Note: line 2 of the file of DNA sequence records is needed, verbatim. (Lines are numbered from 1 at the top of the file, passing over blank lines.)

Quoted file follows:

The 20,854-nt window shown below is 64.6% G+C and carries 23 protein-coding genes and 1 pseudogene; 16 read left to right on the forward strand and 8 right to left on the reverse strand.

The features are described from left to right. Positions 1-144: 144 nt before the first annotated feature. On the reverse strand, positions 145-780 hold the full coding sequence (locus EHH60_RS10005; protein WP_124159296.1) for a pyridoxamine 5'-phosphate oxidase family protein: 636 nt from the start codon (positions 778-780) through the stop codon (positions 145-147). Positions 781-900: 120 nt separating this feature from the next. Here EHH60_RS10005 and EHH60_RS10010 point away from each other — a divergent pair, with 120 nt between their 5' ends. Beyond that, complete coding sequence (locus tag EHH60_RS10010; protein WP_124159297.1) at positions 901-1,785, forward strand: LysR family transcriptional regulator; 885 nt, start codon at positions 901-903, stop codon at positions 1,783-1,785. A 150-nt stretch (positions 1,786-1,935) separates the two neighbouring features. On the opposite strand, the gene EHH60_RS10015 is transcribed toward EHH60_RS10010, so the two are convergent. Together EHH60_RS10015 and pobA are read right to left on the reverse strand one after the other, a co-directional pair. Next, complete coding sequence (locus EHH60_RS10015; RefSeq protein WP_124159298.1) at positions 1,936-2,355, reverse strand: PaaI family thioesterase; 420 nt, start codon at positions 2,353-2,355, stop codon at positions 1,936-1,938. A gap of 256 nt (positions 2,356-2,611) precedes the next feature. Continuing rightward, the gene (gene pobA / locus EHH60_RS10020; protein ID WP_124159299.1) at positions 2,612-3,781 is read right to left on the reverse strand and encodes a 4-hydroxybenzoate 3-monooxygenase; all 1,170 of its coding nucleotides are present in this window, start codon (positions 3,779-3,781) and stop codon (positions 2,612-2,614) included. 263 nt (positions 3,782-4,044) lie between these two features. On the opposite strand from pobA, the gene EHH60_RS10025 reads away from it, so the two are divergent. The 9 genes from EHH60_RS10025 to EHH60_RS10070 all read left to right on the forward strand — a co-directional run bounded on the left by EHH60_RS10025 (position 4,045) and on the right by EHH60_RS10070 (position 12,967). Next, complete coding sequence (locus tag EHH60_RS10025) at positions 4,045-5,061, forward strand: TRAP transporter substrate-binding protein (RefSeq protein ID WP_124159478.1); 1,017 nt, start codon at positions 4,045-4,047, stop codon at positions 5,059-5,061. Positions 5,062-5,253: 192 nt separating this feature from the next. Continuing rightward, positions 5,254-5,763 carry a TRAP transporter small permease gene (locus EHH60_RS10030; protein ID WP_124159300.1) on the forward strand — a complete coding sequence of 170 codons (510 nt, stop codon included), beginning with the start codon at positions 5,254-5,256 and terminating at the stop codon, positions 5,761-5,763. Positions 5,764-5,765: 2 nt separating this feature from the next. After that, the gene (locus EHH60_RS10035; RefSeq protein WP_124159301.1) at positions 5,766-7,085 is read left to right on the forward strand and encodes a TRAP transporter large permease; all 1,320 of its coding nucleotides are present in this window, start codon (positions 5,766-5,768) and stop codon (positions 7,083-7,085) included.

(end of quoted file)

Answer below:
The features are described from left to right. Positions 1-144: 144 nt before the first annotated feature. On the reverse strand, positions 145-780 hold the full coding sequence (locus EHH60_RS10005; protein WP_124159296.1) for a pyridoxamine 5'-phosphate oxidase family protein: 636 nt from the start codon (positions 778-780) through the stop codon (positions 145-147). Positions 781-900: 120 nt separating this feature from the next. Here EHH60_RS10005 and EHH60_RS10010 point away from each other — a divergent pair, with 120 nt between their 5' ends. Beyond that, complete coding sequence (locus tag EHH60_RS10010; protein WP_124159297.1) at positions 901-1,785, forward strand: LysR family transcriptional regulator; 885 nt, start codon at positions 901-903, stop codon at positions 1,783-1,785. A 150-nt stretch (positions 1,786-1,935) separates the two neighbouring features. On the opposite strand, the gene EHH60_RS10015 is transcribed toward EHH60_RS10010, so the two are convergent. Together EHH60_RS10015 and pobA are read right to left on the reverse strand one after the other, a co-directional pair. Next, complete coding sequence (locus EHH60_RS10015; RefSeq protein WP_124159298.1) at positions 1,936-2,355, reverse strand: PaaI family thioesterase; 420 nt, start codon at positions 2,353-2,355, stop codon at positions 1,936-1,938. A gap of 256 nt (positions 2,356-2,611) precedes the next feature. Continuing rightward, the gene (gene pobA / locus EHH60_RS10020; protein ID WP_124159299.1) at positions 2,612-3,781 is read right to left on the reverse strand and encodes a 4-hydroxybenzoate 3-monooxygenase; all 1,170 of its coding nucleotides are present in this window, start codon (positions 3,779-3,781) and stop codon (positions 2,612-2,614) included. 263 nt (positions 3,782-4,044) lie between these two features. On the opposite strand from pobA, the gene EHH60_RS10025 reads away from it, so the two are divergent. The 9 genes from EHH60_RS10025 to EHH60_RS10070 all read left to right on the forward strand — a co-directional run bounded on the left by EHH60_RS10025 (position 4,045) and on the right by EHH60_RS10070 (position 12,967). Next, complete coding sequence (locus tag EHH60_RS10025) at positions 4,045-5,061, forward strand: TRAP transporter substrate-binding protein (RefSeq protein ID WP_124159478.1); 1,017 nt, start codon at positions 4,045-4,047, stop codon at positions 5,059-5,061. Positions 5,062-5,253: 192 nt separating this feature from the next. Continuing rightward, positions 5,254-5,763 carry a TRAP transporter small permease gene (locus EHH60_RS10030; protein ID WP_124159300.1) on the forward strand — a complete coding sequence of 170 codons (510 nt, stop codon included), beginning with the start codon at positions 5,254-5,256 and terminating at the stop codon, positions 5,761-5,763. Positions 5,764-5,765: 2 nt separating this feature from the next. After that, the gene (locus EHH60_RS10035; RefSeq protein WP_124159301.1) at positions 5,766-7,085 is read left to right on the forward strand and encodes a TRAP transporter large permease; all 1,320 of its coding nucleotides are present in this window, start codon (positions 5,766-5,768) and stop codon (positions 7,083-7,085) included.